In the Dunkin’ Donuts drive-thru line, Carter Weinhofer’s phone buzzed. The text from Journalism and Communication Instructor Janet Keeler—faculty adviser for Eckerd College’s student newspaper, The Current—congratulated him on winning first place in the Region 3 Mark of Excellence Awards of the Society of Professional Journalists.
Reading the exclamation points in her text, Carter’s face lit up. It had been a couple of months since he’d submitted his article “Envisioning a more resilient Eckerd” to the contest’s General News Reporting category among small colleges. Excitement took over, and he texted everyone close to him with the news from the parking lot—coffee in hand.
Each year, the Society of Professional Journalists recognizes outstanding work by professional and student journalists with the Mark of Excellence Awards. The organization names a first-place winner in each category and two finalists. Besides Carter’s first place honors, Eckerd had three finalists this year: Zachary Franco, a senior anthropology and Spanish student from Lighthouse Point, Florida, in feature writing for “A Hunt for Life” in Cat. 5; Georgia Bobo, a senior creative writing and management student from New York, in sports writing for “Fotopoulos steps down; players claim mistreatment” in The Current; and Leah Lentz, a sophomore creative writing student from Medford, New Jersey, in column writing for a collection of humorous pieces in The Current.
Carter’s winning article was about how Eckerd’s campus has changed over the years, how it will continue to change due to sea level rise, and how the Eckerd community has and will continue to adapt. It was written for the special edition magazine Cat. 5 that was published by The Current in December 2022. The magazine was Carter’s final publication as editor-in-chief of the student newspaper.
He says the Mark of Excellence Award made him feel incredibly proud of himself. After graduating later this month, Carter will be excited to pursue a career in journalism, and this award has given him confidence in his skills.
Carter is a senior environmental studies and Spanish student from Catasauqua, Pennsylvania, but he has had a long successful career in journalism at Eckerd College. When he first arrived, he was interested in continuing his journalism career that had begun in high school. In the fall of 2019, he became a science reporter at The Current. When the campus closed due to the pandemic in the spring of 2020, the community at The Current became a consistent source of support as the team continued to meet virtually.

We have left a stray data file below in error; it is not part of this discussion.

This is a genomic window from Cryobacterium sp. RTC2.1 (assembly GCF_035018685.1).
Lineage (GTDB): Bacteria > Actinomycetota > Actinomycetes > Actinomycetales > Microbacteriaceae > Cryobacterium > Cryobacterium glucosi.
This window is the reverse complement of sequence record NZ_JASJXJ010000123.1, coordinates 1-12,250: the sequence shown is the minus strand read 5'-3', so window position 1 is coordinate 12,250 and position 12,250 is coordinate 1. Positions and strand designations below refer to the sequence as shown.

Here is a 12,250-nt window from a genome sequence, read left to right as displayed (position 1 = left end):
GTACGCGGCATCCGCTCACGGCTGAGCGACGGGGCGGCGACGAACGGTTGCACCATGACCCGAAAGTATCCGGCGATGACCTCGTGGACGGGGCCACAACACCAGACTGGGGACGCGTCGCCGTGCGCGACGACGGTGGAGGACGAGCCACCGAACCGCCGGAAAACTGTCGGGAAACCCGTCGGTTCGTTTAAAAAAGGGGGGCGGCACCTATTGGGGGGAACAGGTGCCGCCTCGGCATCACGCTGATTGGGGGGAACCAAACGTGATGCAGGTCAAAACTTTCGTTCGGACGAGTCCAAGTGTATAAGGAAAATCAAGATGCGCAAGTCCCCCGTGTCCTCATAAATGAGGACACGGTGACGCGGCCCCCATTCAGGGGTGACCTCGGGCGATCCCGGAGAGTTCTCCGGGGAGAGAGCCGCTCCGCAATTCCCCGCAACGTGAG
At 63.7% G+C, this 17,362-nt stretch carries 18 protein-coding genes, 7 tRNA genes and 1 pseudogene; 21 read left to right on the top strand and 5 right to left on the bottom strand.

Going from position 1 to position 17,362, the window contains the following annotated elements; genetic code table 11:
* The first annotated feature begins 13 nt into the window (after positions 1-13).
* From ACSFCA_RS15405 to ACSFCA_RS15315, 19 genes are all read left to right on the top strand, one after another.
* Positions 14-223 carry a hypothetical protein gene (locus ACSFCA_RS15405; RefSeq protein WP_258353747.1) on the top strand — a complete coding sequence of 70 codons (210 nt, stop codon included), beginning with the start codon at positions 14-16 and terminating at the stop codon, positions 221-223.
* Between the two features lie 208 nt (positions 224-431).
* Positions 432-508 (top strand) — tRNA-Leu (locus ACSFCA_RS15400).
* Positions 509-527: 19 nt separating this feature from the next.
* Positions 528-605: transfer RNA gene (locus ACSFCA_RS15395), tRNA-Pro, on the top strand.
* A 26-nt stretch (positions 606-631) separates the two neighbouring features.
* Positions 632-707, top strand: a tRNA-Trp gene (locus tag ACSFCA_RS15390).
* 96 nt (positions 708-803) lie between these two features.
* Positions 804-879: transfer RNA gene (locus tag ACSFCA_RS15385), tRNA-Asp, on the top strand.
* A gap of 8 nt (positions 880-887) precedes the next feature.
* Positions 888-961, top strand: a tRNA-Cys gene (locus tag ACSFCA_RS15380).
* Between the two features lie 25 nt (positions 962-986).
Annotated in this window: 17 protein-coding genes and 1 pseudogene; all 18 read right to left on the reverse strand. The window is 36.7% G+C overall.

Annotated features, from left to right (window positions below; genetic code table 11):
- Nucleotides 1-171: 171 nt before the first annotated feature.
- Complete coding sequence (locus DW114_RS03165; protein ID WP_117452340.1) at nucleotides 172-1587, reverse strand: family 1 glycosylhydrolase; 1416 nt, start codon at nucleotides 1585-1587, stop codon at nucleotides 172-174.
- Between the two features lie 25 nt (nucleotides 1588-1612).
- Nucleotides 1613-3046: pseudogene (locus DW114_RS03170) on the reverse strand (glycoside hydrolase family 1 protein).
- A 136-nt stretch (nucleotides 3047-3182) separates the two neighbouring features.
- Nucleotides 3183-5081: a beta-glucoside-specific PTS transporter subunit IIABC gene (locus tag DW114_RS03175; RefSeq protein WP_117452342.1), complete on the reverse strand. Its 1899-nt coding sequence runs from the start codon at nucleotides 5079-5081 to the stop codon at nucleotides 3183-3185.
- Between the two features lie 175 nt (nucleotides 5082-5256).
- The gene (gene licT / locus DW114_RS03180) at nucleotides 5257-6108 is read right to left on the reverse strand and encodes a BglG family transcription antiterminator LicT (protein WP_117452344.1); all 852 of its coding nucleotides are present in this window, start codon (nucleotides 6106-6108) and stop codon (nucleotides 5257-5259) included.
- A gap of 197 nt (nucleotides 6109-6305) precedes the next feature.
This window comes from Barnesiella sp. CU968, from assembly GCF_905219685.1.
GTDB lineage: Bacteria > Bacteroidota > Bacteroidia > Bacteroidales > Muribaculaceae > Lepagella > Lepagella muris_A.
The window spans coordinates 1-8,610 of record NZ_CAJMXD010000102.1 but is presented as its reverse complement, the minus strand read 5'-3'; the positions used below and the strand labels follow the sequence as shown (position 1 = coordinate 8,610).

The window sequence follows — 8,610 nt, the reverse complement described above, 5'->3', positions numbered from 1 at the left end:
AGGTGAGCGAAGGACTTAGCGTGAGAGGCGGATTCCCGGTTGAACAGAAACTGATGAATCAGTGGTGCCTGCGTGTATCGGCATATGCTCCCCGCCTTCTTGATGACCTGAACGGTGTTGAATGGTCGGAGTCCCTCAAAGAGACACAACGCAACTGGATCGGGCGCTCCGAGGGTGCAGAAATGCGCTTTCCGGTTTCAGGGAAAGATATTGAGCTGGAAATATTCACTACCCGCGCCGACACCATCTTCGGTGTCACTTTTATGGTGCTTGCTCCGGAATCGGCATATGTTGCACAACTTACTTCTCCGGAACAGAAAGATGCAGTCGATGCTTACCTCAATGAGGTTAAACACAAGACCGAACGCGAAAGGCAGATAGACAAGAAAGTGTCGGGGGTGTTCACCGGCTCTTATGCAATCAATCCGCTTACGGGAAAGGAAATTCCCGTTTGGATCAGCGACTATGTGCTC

“The pandemic pushed me into journalism,” Carter says. The publication offered community in a time when it was hard to find meaningful connections with other people.
When students returned to campus, Carter was promoted to managing editor, which was an unusual jump; usually, a student becomes section editor before moving to managing editor. Carter remembers the new position being intimidating at first because reporters rarely see the behind-the-scenes work. As managing editor, he oversaw much more of the everyday operations that keep a newspaper running. He says he was able to learn fairly quickly with the help of other staff members.
The next year, Carter became editor-in-chief. He and several other Current staff members attended a journalism conference in New York City. Carter remembers an energizing atmosphere, meeting and talking with fellow journalism students and sharing copies of their papers with one another. The Eckerd students discovered that many other organizations published magazines and special editions in addition to the newspaper, and they were inspired by these ideas.
A group of them were sitting in a restaurant in Little Italy discussing all kinds of ideas for the future of The Current. From Italian desserts and napkin drawings, Cat. 5 was born. The name of the publication is a nod to the scale used to rate hurricanes, staying true to the ocean theme. It also pays tribute to the five sections within The Current (news, sports, culture, science and opinion).
As an environmental studies student, Carter is interested in coastal issues and conservation. The theme for Cat. 5’s first issue was “life,” and he wanted to explore how sea level rise impacts life at Eckerd. He spent a lot of time in the archives learning about the many changes Eckerd’s campus has endured over the years. He hoped the story would highlight the resilience and adaptability of the Eckerd community.
“The scientific aspect is important, but equally important is student life,” Carter says.
After serving as editor-in-chief for a year, Carter became the senior editor of The Current. His mentor, Joanna Huxster, Ph.D., assistant professor of environmental studies, recommended him for a position as a correspondent at Planet Forward. This role has allowed Carter to focus more on writing after being in the editing world for the last few years. Planet Forward is an outlet to hone his skills as an environmental journalist in a professional setting. Earlier this year, he was promoted to senior correspondent at Planet Forward. He has written six feature stories, including “Chile’s environmental conservation can create inspiration,” which went on to become a finalist in Planet Forward’s Storyfest earlier this year.
Carter isn’t sure what his future holds. He knows entry-level journalism jobs are tough, but he’s passionate about reporting.
“Environmental journalism is where I want to be,” he says. “I always feel the most comfortable when I’m writing, and I feel as though I can make an impact in my reporting, no matter what the story is.”